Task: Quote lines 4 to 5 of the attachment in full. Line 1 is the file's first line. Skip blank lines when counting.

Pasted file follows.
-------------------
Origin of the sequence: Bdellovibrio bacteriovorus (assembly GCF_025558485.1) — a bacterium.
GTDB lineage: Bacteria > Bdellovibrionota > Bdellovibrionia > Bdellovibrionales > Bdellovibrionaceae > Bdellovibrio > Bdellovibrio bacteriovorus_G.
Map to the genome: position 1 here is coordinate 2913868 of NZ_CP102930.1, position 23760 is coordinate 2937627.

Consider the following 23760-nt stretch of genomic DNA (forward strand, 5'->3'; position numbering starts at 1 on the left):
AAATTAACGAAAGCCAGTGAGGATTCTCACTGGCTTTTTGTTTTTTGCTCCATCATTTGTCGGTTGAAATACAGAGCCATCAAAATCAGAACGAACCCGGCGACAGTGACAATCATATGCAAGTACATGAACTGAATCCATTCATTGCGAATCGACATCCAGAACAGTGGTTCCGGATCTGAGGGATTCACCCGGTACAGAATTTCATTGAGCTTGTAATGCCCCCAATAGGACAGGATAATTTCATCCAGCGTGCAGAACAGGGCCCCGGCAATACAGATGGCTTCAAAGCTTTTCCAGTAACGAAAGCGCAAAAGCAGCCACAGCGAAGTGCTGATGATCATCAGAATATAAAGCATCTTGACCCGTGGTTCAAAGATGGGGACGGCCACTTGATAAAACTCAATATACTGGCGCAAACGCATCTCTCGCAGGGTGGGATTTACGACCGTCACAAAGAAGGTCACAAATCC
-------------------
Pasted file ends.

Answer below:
Consider the following 23760-nt stretch of genomic DNA (forward strand, 5'->3'; position numbering starts at 1 on the left):
AAATTAACGAAAGCCAGTGAGGATTCTCACTGGCTTTTTGTTTTTTGCTCCATCATTTGTCGGTTGAAATACAGAGCCATCAAAATCAGAACGAACCCGGCGACAGTGACAATCATATGCAAGTACATGAACTGAATCCATTCATTGCGAATCGACATCCAGAACAGTGGTTCCGGATCTGAGGGATTCACCCGGTACAGAATTTCATTGAGCTTGTAATGCCCCCAATAGGACAGGATAATTTCATCCAGCGTGCAGAACAGGGCCCCGGCAATACAGATGGCTTCAAAGCTTTTCCAGTAACGAAAGCGCAAAAGCAGCCACAGCGAAGTGCTGATGATCATCAGAATATAAAGCATCTTGACCCGTGGTTCAAAGATGGGGACGGCCACTTGATAAAACTCAATATACTGGCGCAAACGCATCTCTCGCAGGGTGGGATTTACGACCGTCACAAAGAAGGTCACAAATCC